Introduction to the project

ISS Transit email-alert signup page

Project Goals & Stuff ToDo

Technical nitty-gritty

Released Software

Source Code

SourceForge project page



Browsable Source Code


Sun & Moon Tracking

My Java program for computing the position of the sun:

Mark Huss' Java AstroLib, which is ultimately based upon Jean Meeus' book.


Earth mapping

NASA satellite-derived imagery

John Walker's Earth Screen Saver, which uses the above NASA imagery

the more general Home Planet software

the Xearth source code includes mapdata.cpp, which represents land & ocean areas using 3D point data (at approximately 20-mile intervals)

Physical Map of the World ( 2.7 MB PDF format )


Satellite Tracking / Two-line Elements

The skinny on Two-Line Element Set Format:

the complete low-down on 2-line elements, including Fortran code: contains T.S. Kelso's Pascal implementation of the above:

NORAD Two-Line Element sets:

Daily Two-Line Element sets for the ISS:

Frequently Asked Questions: Two-Line Element Set Format:

more Frequently Asked Questions:

Index of T.S. Kelso's articles on Computers & Satellites:

NASA's short explanation:

supplemental diagram:


John Magliacane's satellite tracking software for Linux:

    of particular note are the graphics at the end of that page, such as:

Satellite tracking plot from John Magliacane's Predict program


Mike McCants' QuickSat program:


Assorted "Satellite Prediction Software":

and even more:



Yale Bright Star Catalog:

Abbreviated Yale catalog:


Related cool stuff

Alphonse Pouplier's PC-controlled tripod

Alphonse Pouplier's PC-controlled tripod



Astronomical Algorithms, 2nd Edition by Jean H. Meeus

Astronomical Algorithms by Jean H. Meeus

Practical Astronomy with your Calculator by Peter Duffett-Smith

SourceForge Info:

Getting started with SourceForge Project Documentation


Software Tools:

SourceForge doesn't make FTP available for uploading files (such as this web page).  Instead, you use "secure copy" protocol, SCP.  Martin Přikryl's WinSCP is free, and it works great.

My present workstation runs Windows XP Pro; I use Borland JBuilder for Java development.

For Java code editing, I normally use JBuilder's built-in editor, in CUA mode.  However, outside of JBuilder (looking at T.S. Kelso's Pascal SGP4 code, for example), I usually use Emacs.  Alt-x activates the "mini-buffer" at the bottom of the screen.  You can then type "shell" (followed by Enter), and it gives you a much nicer "command window" than the standard Windows command window (in particular, you have all of Emacs editing functions available to you)- in the Linux world, this facility gives you a nicer "terminal" than the standard terminal program, for exactly the same reasons.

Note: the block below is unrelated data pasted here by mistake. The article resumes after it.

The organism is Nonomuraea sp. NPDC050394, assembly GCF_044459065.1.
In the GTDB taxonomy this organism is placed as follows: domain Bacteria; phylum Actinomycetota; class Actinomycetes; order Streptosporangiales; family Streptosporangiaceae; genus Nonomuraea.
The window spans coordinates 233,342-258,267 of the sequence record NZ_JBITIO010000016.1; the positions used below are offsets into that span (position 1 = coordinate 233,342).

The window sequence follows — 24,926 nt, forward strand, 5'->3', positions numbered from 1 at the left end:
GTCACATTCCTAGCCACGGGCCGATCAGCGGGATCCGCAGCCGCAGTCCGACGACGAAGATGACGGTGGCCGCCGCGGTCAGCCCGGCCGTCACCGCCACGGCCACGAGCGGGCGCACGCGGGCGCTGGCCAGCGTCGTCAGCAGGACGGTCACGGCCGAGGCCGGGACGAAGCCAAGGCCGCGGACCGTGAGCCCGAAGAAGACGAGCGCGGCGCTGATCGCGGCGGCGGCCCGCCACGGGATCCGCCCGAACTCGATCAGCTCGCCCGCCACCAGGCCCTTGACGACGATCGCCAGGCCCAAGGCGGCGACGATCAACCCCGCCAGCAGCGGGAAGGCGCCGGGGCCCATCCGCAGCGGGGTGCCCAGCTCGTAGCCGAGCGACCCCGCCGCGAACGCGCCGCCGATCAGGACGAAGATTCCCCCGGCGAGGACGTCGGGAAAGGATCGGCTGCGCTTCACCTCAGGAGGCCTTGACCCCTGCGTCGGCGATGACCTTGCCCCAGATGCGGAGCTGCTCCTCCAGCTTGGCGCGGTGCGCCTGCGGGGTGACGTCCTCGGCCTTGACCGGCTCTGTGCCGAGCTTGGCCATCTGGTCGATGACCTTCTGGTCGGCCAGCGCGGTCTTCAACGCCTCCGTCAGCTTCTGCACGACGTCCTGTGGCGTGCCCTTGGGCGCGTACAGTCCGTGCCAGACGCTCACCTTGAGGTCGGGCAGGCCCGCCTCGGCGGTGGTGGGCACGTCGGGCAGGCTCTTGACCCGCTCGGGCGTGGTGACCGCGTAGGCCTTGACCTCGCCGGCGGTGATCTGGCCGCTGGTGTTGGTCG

The Windows search function is brain damaged.  Search+Replace is an indispensable utility that lets you do regular-expression searches & replaces.

ZipScan will let you quickly root out Java classes hidden away in jar files, somewhere on your system.  In the process, it can help you resolve classpath & versioning problems.

FolderMatch is a nice utility for comparing directories and files, and synchronizing directories.  I have Samba set up on my Linux web server, which lets FolderMatch synchronize Linux directories with Windows directories over my LAN.

WinMerge is a great utility for comparing files, and optionally merging (selected) differences between them, and... it's freely available on SourceForge!

SnagIt is an indispensable utility which, for the most part, I use for screen (or parts thereof) captures.  It can save the output image in any of the standard formats (gif, png, bmp, jpeg, etc.).

MacroExpress, while rarely directly useful for code development, is nonetheless one of the most generally useful programs I own.  It effectively implements its own programming language, rather like Unix shell programming, but it also can move the mouse around, and click on things for you, waiting until web pages to load before doing so, etc., etc.

I use Adobe PhotoShop Elements, which came with my Epson Perfection 1650 Photo scanner, for image editing.  This program is an inexpensive, but powerful, little brother of Adobe PhotoShop.

If you didn't already know, Java Archive (jar) files are just zip files, so you can use WinZip to fiddle with them.

DJ Java Decompiler "Good artists copy, great artists steal." -Pablo Picasso

When I go to a web page that contains an applet, the applet ends up getting cached in C:\Documents and Settings\Thomas Fly\.jpi_cache\jar\1.0 (of course, you can always look at the web page's HTML source, to determine the URL of the applet code, anyway).  'Nuff said, hehe...

I used Java2HTML to convert my Java source files to HTML ("Browsable Source Code").

updated 28 Jan 2003